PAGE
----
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jerryking : communicating_risks   6

Medical Professor Tried to Help Patients Understand Their Odds - WSJ
By James R. Hagerty
Dec. 14, 2018

Together with H. Gilbert Welch, Dr. Schwartz and Dr. Woloshin wrote a 2008 book, “Know Your Chances: Understanding Health Statistics.” They also worked with the National Cancer Institute to create the Know Your Chances website..... Lisa Schwartz [worked towards]... helping people make informed decisions about whether to try a medication or treatment.

She devoted her career to making patients smarter about assessing risks and advising doctors and journalists about how to communicate more clearly on medical issues.... She and her husband, Dr. Steven Woloshin, also coached people on how to assess odds. If a drug was found to reduce the risks of a disease by 80%, that may sound persuasive. But if those chances were only 2% to begin with, the difference made by the drug might not be sufficient to justify the side effects.....Dr. Schwartz taught junior faculty members and post-doctoral students to write and speak more effectively. Clear writing, she often said, required clear thinking. "Our goal has been to give people a realistic sense of what is known and what is not known—how hopeful or worried they should be.”
books  communicating_risks  decision_making  doctor's_visits  doctors  health_risks  medical_communication  obituaries  physicians  plain_English  probabilities  risk-assessment  smart_people  unknowns  women 
december 2018 by jerryking
Winton Capital’s David Harding on making millions through maths
NOVEMBER 25, 2016 | Financial Times | by Clive Cookson.

Harding’s career is founded on the relentless pursuit of mathematical and scientific methods to predict movements in markets. This is a never-ending process because predictive tools lose their power as markets change; new ones are always needed. “We have 450 people in the company, of whom 250 are involved in research, data collection or technology,” he says. That is equivalent to a medium-sized university physics department....Harding's approach to making money is to exploit failures in the efficient market theory...the problem with the EMT is that “It treats economics like a physical science when, in fact, it is a human or social science. Humans are prone to unpredictable behaviour, to overreaction or slumbering inaction, to mania and panic.”...The Winton investment system is based instead on “the belief that scientific methods provide a good means of extracting meaning from noisy market data. We don’t make assumptions about how markets should work, rather we use advanced statistical techniques to seek patterns in huge data sets and base all our investment strategies on the analysis of empirical evidence...Harding emphasises the breadth and volume of investments involved, covering bonds, currencies, commodities, market indices and individual equities. The aim is to exploit a large number of weak predictive signals, he says: “We don’t expect to find any strong relationships between data and the price of the market. That may sound counter-intuitive but if there are strong relationships, someone else is going to be exploiting those. Weak relationships are where we have a competitive advantage.” Weather strategies are one feature of Winton research, including analysis of cloud cover and soil moisture levels to predict the prices of agricultural commodities. Other important indicators, for which maths can uncover value not fully reflected in market prices, include seasonal factors and inventory levels across supply chains....When I ask Harding about the use of machine learning and artificial intelligence to guide investment decisions, he bristles slightly. “There is a sudden upsurge of excitement about AI,” he says, “but we have used techniques that would be described as machine learning for at least 30 years.”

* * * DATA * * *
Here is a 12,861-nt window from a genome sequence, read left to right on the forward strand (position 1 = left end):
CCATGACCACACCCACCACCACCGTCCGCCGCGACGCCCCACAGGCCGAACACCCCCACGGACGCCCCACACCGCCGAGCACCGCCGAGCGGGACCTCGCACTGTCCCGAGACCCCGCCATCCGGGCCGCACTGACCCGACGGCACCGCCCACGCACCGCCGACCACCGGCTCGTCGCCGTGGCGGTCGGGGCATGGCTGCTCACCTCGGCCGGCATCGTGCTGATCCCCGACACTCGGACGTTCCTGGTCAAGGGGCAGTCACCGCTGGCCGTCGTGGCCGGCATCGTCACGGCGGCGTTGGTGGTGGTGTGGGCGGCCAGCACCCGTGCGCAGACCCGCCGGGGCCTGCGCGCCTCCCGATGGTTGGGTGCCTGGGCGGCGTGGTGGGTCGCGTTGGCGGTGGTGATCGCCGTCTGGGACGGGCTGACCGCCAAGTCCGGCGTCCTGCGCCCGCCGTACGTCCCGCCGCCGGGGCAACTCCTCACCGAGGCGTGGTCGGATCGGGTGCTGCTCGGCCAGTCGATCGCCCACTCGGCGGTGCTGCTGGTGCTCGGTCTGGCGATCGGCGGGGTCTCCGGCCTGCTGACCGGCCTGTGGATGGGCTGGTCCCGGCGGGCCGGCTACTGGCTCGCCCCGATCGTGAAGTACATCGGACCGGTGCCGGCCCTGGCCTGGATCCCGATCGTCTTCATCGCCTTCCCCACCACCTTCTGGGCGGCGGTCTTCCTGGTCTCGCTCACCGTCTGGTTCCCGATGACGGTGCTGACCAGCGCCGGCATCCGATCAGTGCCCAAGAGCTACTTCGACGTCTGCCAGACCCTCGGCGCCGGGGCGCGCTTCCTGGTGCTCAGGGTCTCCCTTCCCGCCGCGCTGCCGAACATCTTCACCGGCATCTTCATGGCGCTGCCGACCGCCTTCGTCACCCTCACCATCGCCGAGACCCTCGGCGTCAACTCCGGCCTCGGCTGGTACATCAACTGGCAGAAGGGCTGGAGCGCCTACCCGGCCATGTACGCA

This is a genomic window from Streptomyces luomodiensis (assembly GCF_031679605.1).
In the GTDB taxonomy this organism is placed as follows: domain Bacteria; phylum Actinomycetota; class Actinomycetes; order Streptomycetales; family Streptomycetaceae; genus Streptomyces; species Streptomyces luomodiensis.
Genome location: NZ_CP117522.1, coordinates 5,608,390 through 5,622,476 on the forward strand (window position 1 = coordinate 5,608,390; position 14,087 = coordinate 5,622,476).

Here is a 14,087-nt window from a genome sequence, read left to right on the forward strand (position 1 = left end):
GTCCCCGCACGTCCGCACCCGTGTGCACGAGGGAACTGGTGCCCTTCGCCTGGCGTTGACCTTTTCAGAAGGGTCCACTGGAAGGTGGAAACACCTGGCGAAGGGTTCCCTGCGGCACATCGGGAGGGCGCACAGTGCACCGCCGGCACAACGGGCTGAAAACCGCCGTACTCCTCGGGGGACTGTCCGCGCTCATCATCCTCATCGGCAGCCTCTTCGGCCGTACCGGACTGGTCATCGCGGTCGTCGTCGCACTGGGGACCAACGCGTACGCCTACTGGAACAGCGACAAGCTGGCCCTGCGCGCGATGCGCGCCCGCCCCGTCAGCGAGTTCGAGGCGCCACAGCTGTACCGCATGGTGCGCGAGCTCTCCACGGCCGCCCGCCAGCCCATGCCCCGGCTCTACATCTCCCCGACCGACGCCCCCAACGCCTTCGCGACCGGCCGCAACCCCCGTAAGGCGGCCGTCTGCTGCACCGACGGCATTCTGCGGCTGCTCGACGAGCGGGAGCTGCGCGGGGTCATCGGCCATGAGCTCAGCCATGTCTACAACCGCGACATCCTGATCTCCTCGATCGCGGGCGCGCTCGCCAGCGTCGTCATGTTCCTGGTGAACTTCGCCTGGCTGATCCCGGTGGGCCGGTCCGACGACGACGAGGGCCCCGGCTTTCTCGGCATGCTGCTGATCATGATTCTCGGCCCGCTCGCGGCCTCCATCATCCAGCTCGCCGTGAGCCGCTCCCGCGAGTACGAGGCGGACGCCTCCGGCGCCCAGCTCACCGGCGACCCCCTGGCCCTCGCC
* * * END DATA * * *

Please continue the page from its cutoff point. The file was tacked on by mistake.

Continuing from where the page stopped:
Essentially, he says, quantitative investing, self-driving cars and speech recognition are all applications of “information engineering”....he heads off to a lecture by German psychologist Gerd Gigerenzer, who runs the Harding Centre for Risk Literacy in Berlin
communicating_risks  mathematics  hedge_funds  investment_research  financiers  Winton_Capital  physics  Renaissance_Technologies  James_Simons  moguls  quantitative  panics  overreaction  massive_data_sets  philanthropy  machine_learning  signals  human_factor  weak_links  JumpMath 
november 2016 by jerryking
How to make good guesses
| FT | Tim Harford

“base rate”,

Base rates are not just a forecasting aid. They’re vital in clearly understanding and communicating all manner of risks. We routinely hear claims of the form that eating two rashers of bacon a day raises the risk of bowel cancer by 18 per cent. But without a base rate (how common is bowel cancer?) this information is not very useful. As it happens, in the UK, bowel cancer affects six out of 100 people; a bacon-rich diet would cause one additional case of bowel cancer per 100 people.

Thinking about base rates is particularly important when we’re considering screening programmes or other diagnostic tests, including DNA tests for criminal cases.
base_rates  communicating_risks  economics  forecasting  guessing  howto  predictions  probabilities  Tim_Harford  ratios 
april 2016 by jerryking
Master these 10 processes to sharpen your project management skills - TechRepublic
we're going to focus on 10 basic areas:

Define the project
Plan the work
Manage the workplan
Manage issues
Manage scope
Manage risks
Manage communication
Manage documentation
Manage quality
Manage metrics
communicating_risks  detail_oriented  project_management  WaudWare 
april 2014 by jerryking
Death by cellphone? Put the fear industry on hold - The Globe and Mail
Jun. 04, 2011
Trevor Butterworth is a NYC-based journalist who specializes in risk
analysis & phony health scares. “I’ll tell you what we should be